Article 2: Human Capital Analytics @Work4
“Aspirational organizations use analytics to justify actions. Experienced organizations build on what they learned at the aspirational level and use analytics to guide actions.”
- Outlines an analytics maturity model for organizations to gauge their evolution when it comes to using data.
- Provides a good discussion on “converting data to money”, or utilizing data to provide a comparison of cost savings
- Identifies four key elements to help organizations make analytics work: Frameworks, Process Models, Guiding Principles, and Capability, all of which should be considered when putting together a learning strategy
- Recounts some good examples and case studies
This article broadens the discussion about learning measurement to people analytics in general – something that L&D functions should be considering as they revamp their measurement and evaluation methods.
Article 3: The Learning-Transfer Evaluation Model5
“For too long, many in the learning profession have used these irrelevant metrics as indicators of learning.”
- Honest (yet biting) assessment of the current 4-level models and their success to this point in time
- Section about the messages that measurement can send
- Discussion on measuring negative impact, as well as positive impact
- Introduction of the first new model for learning evaluation in about 10 years
Will addresses several points that have evolved our thinking. On top of that, Will is a witty writer who is easy to read and downright entertaining.
Helen Mayhew, Tamin Saleh, and Simon Williams
“Insights often live at the boundaries.”
- Emphasizes the importance of focusing on “purpose-driven” data, or data that will help you meet your specific purpose.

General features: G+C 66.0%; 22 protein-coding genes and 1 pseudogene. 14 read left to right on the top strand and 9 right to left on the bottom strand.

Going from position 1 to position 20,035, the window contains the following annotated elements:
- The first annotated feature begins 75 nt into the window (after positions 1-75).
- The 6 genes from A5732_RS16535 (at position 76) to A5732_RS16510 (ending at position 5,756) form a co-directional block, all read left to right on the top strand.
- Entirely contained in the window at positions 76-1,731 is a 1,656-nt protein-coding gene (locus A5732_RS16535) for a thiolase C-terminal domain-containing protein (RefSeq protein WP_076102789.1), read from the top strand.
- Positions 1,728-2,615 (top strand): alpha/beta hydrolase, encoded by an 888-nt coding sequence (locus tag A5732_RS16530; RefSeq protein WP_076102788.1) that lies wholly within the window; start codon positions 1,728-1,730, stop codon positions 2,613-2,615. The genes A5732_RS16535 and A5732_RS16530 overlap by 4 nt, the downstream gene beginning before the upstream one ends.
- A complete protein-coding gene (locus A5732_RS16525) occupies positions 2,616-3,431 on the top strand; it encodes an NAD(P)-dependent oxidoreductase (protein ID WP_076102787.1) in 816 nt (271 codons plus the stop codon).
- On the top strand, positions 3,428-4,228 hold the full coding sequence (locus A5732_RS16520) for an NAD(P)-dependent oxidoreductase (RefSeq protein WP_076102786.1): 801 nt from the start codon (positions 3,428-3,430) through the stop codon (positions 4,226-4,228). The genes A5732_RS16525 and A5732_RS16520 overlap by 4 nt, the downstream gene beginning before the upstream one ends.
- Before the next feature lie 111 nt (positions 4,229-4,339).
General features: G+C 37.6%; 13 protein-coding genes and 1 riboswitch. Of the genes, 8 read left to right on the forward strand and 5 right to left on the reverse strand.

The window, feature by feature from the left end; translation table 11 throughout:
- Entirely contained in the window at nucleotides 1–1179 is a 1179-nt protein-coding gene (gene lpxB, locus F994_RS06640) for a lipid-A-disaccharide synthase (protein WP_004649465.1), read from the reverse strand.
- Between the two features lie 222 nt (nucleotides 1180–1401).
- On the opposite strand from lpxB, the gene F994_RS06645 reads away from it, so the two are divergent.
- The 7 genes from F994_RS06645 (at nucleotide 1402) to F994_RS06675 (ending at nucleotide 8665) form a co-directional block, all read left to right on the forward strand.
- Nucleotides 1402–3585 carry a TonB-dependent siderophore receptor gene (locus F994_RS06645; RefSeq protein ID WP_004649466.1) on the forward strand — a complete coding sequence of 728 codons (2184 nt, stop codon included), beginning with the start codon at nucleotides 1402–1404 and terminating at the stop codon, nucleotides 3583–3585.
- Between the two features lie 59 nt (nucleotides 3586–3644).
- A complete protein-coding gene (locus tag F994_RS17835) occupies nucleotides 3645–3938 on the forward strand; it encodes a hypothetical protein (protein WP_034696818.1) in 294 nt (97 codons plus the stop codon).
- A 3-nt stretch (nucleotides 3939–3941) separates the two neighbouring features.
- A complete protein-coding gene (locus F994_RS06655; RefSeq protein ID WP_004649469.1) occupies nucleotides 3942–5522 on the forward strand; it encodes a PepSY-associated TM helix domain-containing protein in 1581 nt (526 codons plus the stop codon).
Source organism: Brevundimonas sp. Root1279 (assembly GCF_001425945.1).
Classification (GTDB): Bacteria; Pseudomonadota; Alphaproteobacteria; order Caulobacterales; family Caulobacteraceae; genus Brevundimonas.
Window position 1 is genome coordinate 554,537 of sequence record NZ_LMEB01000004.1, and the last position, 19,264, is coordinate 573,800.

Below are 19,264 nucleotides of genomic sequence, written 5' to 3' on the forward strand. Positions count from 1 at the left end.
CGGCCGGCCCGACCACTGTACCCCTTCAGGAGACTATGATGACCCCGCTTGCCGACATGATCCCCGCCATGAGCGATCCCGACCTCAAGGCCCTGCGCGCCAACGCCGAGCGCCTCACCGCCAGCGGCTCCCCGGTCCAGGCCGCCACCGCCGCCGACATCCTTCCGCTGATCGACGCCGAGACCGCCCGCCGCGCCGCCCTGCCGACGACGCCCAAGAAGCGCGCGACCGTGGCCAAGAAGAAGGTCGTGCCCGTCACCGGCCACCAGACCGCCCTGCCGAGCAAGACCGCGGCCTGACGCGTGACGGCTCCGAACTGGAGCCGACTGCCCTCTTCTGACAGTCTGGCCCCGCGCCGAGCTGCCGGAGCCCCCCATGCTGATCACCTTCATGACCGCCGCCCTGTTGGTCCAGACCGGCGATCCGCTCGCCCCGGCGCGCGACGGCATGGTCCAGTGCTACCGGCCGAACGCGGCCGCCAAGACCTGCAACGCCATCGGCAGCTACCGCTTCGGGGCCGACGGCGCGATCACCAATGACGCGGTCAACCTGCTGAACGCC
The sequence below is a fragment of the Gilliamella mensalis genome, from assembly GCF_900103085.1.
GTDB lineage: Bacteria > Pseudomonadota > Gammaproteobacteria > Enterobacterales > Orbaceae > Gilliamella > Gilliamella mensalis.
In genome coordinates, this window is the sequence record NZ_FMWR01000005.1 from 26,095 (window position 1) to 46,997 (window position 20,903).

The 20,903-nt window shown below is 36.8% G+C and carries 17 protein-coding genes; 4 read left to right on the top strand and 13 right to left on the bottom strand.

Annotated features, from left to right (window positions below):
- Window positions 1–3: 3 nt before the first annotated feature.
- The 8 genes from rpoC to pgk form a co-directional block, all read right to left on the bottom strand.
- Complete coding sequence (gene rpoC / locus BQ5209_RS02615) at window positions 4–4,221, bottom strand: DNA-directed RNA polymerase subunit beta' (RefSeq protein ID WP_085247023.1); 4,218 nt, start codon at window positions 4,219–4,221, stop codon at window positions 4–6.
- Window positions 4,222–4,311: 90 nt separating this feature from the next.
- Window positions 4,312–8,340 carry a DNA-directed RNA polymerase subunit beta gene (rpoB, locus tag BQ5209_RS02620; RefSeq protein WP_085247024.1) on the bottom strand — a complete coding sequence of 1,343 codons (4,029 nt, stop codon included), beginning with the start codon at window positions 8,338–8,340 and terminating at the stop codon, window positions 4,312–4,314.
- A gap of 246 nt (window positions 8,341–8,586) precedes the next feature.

- Introduces the idea that large differences can come from exploiting and amplifying incrementally small improvements.
- States that incomplete information is not useless and should not be treated as garbage – it has value and can be essential in helping people connect the dots
- Provides a good discussion on using feedback loops instead of feedback lines
This article addresses data analytics in general, but provides several applicable points that L&D departments can incorporate.
“Measurement Leaders look to KPIs to help them lead — to find new growth opportunities for their company and new ways to motivate and inspire their teams.”
- Provides a decent discussion on Key Performance Indicators and what they currently mean in organizations
- Points to Chief Marketing Officers and their increasing accountability for growth-oriented objectives (we think CLOs and L&D in general are close behind).
- Has an excellent discussion on leading versus lagging indicators, and the importance of both in “measuring”.
- Recounts several good case studies that helped us think differently about what a KPI is and how it can be used
We found this article eye-opening. While it is not geared specifically to “learning”, it provides several, adaptable ideas that we feel will be important for next-generation learning measurement and evaluation.
“As human beings, we are compelled to adapt our behavior to the metrics we are held against.”
- Has a great discussion on how even the act of measuring learning can be a motivation.
- Introduces several non-traditional ways to “measure” learning
- Makes the point that measurement strategy should be a part of the learning strategy, not as a way to measure its effectiveness.
Yes, we know it’s a blog, and yes, we realize it was written by a vendor. But this piece made some interesting points – particularly, how what we measure impacts the business.
If we were to sum up all we read into a short statement, it would be this: L&D has a long way to go. That said, we are also hopeful. As L&D functions further integrate into the rest of the business, as tools for analytics and measurement get better, and as we begin to define new models that incorporate new ways of learning and new environmental variables, we can imagine a world, in the not too distant future, where we finally – after more than 50 years of trying – maybe crack this nut.
We would love to hear what you think – what did we miss? What else should we be looking at? Comment below.